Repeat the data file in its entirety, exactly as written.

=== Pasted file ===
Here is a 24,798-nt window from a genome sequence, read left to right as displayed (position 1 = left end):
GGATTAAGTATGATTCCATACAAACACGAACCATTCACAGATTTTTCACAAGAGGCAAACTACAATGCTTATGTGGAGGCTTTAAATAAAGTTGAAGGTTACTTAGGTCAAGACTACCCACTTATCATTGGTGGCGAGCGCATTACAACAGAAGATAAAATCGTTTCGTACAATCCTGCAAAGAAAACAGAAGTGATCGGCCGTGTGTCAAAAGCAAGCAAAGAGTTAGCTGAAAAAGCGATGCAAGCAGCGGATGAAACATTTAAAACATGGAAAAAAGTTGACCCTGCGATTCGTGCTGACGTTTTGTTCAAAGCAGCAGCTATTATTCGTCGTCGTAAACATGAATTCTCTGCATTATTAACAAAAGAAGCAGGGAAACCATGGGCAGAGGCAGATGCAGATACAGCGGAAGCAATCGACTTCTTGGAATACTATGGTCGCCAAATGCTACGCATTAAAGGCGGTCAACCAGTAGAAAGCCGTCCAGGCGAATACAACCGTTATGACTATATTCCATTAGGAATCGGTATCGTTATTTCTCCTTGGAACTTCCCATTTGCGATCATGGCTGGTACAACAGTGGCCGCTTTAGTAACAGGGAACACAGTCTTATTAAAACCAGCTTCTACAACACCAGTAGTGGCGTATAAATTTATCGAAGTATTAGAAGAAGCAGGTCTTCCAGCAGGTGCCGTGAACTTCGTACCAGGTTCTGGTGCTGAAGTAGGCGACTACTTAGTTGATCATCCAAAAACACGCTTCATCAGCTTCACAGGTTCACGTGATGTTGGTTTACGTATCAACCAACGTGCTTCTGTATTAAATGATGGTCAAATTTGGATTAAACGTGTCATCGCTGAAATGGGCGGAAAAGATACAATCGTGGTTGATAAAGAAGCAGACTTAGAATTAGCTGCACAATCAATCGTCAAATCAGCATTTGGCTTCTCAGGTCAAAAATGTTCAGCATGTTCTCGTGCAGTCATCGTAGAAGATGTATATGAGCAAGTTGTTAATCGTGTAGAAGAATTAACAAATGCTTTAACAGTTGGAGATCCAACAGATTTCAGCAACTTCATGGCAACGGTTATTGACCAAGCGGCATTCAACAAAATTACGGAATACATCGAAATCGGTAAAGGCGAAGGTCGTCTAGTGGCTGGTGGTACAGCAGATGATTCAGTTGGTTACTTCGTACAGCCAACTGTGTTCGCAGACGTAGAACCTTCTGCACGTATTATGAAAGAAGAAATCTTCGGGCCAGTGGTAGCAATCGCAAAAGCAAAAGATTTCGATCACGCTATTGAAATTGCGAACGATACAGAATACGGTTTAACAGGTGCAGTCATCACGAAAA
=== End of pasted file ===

Here is a 24,798-nt window from a genome sequence, read left to right as displayed (position 1 = left end):
GGATTAAGTATGATTCCATACAAACACGAACCATTCACAGATTTTTCACAAGAGGCAAACTACAATGCTTATGTGGAGGCTTTAAATAAAGTTGAAGGTTACTTAGGTCAAGACTACCCACTTATCATTGGTGGCGAGCGCATTACAACAGAAGATAAAATCGTTTCGTACAATCCTGCAAAGAAAACAGAAGTGATCGGCCGTGTGTCAAAAGCAAGCAAAGAGTTAGCTGAAAAAGCGATGCAAGCAGCGGATGAAACATTTAAAACATGGAAAAAAGTTGACCCTGCGATTCGTGCTGACGTTTTGTTCAAAGCAGCAGCTATTATTCGTCGTCGTAAACATGAATTCTCTGCATTATTAACAAAAGAAGCAGGGAAACCATGGGCAGAGGCAGATGCAGATACAGCGGAAGCAATCGACTTCTTGGAATACTATGGTCGCCAAATGCTACGCATTAAAGGCGGTCAACCAGTAGAAAGCCGTCCAGGCGAATACAACCGTTATGACTATATTCCATTAGGAATCGGTATCGTTATTTCTCCTTGGAACTTCCCATTTGCGATCATGGCTGGTACAACAGTGGCCGCTTTAGTAACAGGGAACACAGTCTTATTAAAACCAGCTTCTACAACACCAGTAGTGGCGTATAAATTTATCGAAGTATTAGAAGAAGCAGGTCTTCCAGCAGGTGCCGTGAACTTCGTACCAGGTTCTGGTGCTGAAGTAGGCGACTACTTAGTTGATCATCCAAAAACACGCTTCATCAGCTTCACAGGTTCACGTGATGTTGGTTTACGTATCAACCAACGTGCTTCTGTATTAAATGATGGTCAAATTTGGATTAAACGTGTCATCGCTGAAATGGGCGGAAAAGATACAATCGTGGTTGATAAAGAAGCAGACTTAGAATTAGCTGCACAATCAATCGTCAAATCAGCATTTGGCTTCTCAGGTCAAAAATGTTCAGCATGTTCTCGTGCAGTCATCGTAGAAGATGTATATGAGCAAGTTGTTAATCGTGTAGAAGAATTAACAAATGCTTTAACAGTTGGAGATCCAACAGATTTCAGCAACTTCATGGCAACGGTTATTGACCAAGCGGCATTCAACAAAATTACGGAATACATCGAAATCGGTAAAGGCGAAGGTCGTCTAGTGGCTGGTGGTACAGCAGATGATTCAGTTGGTTACTTCGTACAGCCAACTGTGTTCGCAGACGTAGAACCTTCTGCACGTATTATGAAAGAAGAAATCTTCGGGCCAGTGGTAGCAATCGCAAAAGCAAAAGATTTCGATCACGCTATTGAAATTGCGAACGATACAGAATACGGTTTAACAGGTGCAGTCATCACGAAAA